Buddhaghosa adds (MA.ii.840) that, while in the Kosambiya Sutta the Sotapattimagga is called sammaditthi, in this sutta, Sotapattiphala itself is so called.

2 Samagama Sutta. The Buddha was once staying near the lotus pond at Samagama and late at night is visited by a deva. After saluting the Buddha, he states that there are three things which lead to a monks failure:

delight in worldly activity delight in talk delight in sleep

So saying, he departs. The next day the Buddha relates to the monks the Devas statement and adds three other things which lead to failure:

delight in company evil speaking friendship with bad men. A.iii.309f.

context information

Theravāda is a major branch of Buddhism having the the Pali canon (tipitaka) as their canonical literature, which includes the vinaya-pitaka (monastic rules), the sutta-pitaka (Buddhist sermons) and the abhidhamma-pitaka (philosophy and psychology).

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India history and geography

Source: Ancient Buddhist Texts: Geography of Early Buddhism

Sāmagāma (सामगाम) is the name of ancient Śākya village in the vicinity of Kapilavatthu: an ancient locality situated in Majjhimadesa (Middle Country) of ancient India, as recorded in the Pāli Buddhist texts (detailing the geography of ancient India as it was known in to Early Buddhism).—Kapilavatthu the capital of the Śākya country, named after the Ṛṣi Kapila. The Lalitavistara calls [Kapilavatthu as] Kapilavastu and sometimes Kapilapura or Kapilāhvayapura. According to Yuan Chwang it was about 500 li south-east from the neighbourhood of Srāvastī. Besides Kapilavastu there were also other Śākya towns: Cātumā, Sāmagāma, Ulumpā, Devadaha, Sakkara, Sīlavatī and Khomadussa.

The Buddha once dwelt in the Sakka country in Sāmagāma and delivered the Sāmagāma Sutta. The Aṅguttara Nikāya also tells us that the Buddha once dwelt at Sāmagāmaka in the country of the Śākyas on the bank of a tank.

India history book cover
context information

The history of India traces the identification of countries, villages, towns and other regions of India, as well as mythology, zoology, royal dynasties, rulers, tribes, local festivities and traditions and regional languages. Ancient India enjoyed religious freedom and encourages the path of Dharma, a concept common to Buddhism, Hinduism, and Jainism.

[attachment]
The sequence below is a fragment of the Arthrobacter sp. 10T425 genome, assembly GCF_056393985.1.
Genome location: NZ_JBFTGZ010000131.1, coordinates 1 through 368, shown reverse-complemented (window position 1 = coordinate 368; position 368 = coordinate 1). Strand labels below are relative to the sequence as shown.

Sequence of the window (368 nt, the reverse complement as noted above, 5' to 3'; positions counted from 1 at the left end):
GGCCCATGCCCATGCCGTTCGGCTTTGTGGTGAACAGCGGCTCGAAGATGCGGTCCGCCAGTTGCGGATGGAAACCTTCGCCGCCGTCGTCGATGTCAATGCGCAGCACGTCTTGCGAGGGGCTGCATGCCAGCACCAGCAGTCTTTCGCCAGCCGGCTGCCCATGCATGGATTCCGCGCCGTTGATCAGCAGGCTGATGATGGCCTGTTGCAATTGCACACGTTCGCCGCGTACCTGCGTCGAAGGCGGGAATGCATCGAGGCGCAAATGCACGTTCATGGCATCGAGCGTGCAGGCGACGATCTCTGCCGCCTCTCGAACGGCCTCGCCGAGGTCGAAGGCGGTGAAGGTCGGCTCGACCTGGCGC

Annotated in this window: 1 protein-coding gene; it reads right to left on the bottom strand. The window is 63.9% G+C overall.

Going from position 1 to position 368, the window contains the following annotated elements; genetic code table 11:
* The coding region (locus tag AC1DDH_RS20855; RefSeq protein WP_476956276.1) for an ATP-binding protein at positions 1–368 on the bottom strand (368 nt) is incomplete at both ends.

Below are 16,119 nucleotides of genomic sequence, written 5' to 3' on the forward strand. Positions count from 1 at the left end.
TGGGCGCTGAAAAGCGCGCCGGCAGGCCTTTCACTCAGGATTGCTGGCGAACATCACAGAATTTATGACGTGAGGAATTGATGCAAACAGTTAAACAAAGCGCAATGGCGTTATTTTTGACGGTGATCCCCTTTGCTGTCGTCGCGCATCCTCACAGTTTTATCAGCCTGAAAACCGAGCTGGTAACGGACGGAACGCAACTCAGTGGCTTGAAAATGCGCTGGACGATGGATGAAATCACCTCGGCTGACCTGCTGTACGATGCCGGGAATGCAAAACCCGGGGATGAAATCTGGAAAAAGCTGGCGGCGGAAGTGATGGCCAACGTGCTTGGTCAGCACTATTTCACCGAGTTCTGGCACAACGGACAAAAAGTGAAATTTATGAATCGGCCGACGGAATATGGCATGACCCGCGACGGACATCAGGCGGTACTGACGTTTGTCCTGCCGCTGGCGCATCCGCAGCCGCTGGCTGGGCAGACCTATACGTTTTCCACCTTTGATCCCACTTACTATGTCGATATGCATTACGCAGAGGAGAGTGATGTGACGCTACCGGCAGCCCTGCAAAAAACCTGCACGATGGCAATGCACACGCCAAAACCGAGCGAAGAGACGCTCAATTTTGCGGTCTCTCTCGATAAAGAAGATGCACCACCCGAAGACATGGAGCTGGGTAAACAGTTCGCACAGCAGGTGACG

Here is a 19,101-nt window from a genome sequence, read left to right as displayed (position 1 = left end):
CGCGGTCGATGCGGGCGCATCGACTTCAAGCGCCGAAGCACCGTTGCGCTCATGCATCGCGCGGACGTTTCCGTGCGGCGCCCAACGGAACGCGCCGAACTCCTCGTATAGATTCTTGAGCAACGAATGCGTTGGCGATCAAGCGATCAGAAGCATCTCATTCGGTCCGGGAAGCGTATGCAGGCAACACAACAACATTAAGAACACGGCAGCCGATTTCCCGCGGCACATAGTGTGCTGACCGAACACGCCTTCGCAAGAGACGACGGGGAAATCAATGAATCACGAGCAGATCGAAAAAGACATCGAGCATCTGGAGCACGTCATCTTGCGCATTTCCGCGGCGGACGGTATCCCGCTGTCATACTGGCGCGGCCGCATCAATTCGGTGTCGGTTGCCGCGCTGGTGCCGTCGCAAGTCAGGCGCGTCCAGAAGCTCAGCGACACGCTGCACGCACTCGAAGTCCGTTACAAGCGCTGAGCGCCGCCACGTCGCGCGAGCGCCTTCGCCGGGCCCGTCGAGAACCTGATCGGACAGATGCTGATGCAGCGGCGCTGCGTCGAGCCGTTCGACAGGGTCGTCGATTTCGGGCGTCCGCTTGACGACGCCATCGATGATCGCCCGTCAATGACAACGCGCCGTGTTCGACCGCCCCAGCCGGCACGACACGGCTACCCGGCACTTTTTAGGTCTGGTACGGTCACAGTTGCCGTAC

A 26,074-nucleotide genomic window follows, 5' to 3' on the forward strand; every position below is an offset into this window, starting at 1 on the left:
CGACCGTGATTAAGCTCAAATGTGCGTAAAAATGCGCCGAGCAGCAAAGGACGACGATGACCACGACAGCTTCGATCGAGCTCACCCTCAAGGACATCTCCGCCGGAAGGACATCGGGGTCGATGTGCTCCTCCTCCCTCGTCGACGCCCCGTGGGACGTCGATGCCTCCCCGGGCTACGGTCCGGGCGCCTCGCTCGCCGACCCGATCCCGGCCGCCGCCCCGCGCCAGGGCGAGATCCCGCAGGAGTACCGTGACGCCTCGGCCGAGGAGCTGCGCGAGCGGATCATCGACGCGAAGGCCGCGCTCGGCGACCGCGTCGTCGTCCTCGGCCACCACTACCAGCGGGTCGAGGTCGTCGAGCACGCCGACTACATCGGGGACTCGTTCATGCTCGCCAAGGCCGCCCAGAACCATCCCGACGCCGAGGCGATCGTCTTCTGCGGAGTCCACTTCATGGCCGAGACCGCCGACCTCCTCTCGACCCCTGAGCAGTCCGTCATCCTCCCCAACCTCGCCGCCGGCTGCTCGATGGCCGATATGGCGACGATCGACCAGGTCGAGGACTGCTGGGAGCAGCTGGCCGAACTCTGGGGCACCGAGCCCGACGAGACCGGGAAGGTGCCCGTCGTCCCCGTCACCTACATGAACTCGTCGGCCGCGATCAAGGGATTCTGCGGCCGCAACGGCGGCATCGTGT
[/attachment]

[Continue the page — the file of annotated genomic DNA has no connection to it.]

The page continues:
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Languages of India and abroad

Pali-English dictionary

[«previous next»] — Samagama in Pali glossary
Source: BuddhaSasana: Concise Pali-English Dictionary

samāgama : (m.) meeting with; an assembly.

Source: Sutta: The Pali Text Society's Pali-English Dictionary

Samāgama, (saṃ+āgama) meeting, meeting with, intercourse A. II, 51; III, 31; Miln. 204; cohabitation D. II, 268; meeting, assembly J. II, 107; Miln. 349; DhA. III, 443 (three: yamaka-pāṭihāriya°; dev’orohaṇa°; Gaṅgārohaṇa°). (Page 684)

Pali book cover
context information

Pali is the language of the Tipiṭaka, which is the sacred canon of Theravāda Buddhism and contains much of the Buddha’s speech. Closeley related to Sanskrit, both languages are used interchangeably between religions.

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Marathi-English dictionary

Source: DDSA: The Molesworth Marathi and English Dictionary

samāgama (समागम).—m (S) Company, society, coming or being together generally: also conjunction, combination, coalition, consociation: also concurrence or concert; concomitance, consubsistence &c. samāgamēṃ With, together with, along with.

Source: DDSA: The Aryabhusan school dictionary, Marathi-English

samāgama (समागम).—m Company. Conjunction, coa- lition.

context information

Marathi is an Indo-European language having over 70 million native speakers people in (predominantly) Maharashtra India. Marathi, like many other Indo-Aryan languages, evolved from early forms of Prakrit, which itself is a subset of Sanskrit, one of the most ancient languages of the world.

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Sanskrit dictionary

Source: DDSA: The practical Sanskrit-English dictionary

Samāgama (समागम).—

1) Union, meeting, encountering, combination; अहो दैवगतिश्चित्रा तथापि न समागमः (aho daivagatiścitrā tathāpi na samāgamaḥ) K. P.7; R.8.4, 92;19.16.

2) Intercourse, association, society; as in सत्समागमः (satsamāgamaḥ).

3) Approach, arrival.

4) Conjuction (in astr.).

Derivable forms: samāgamaḥ (समागमः).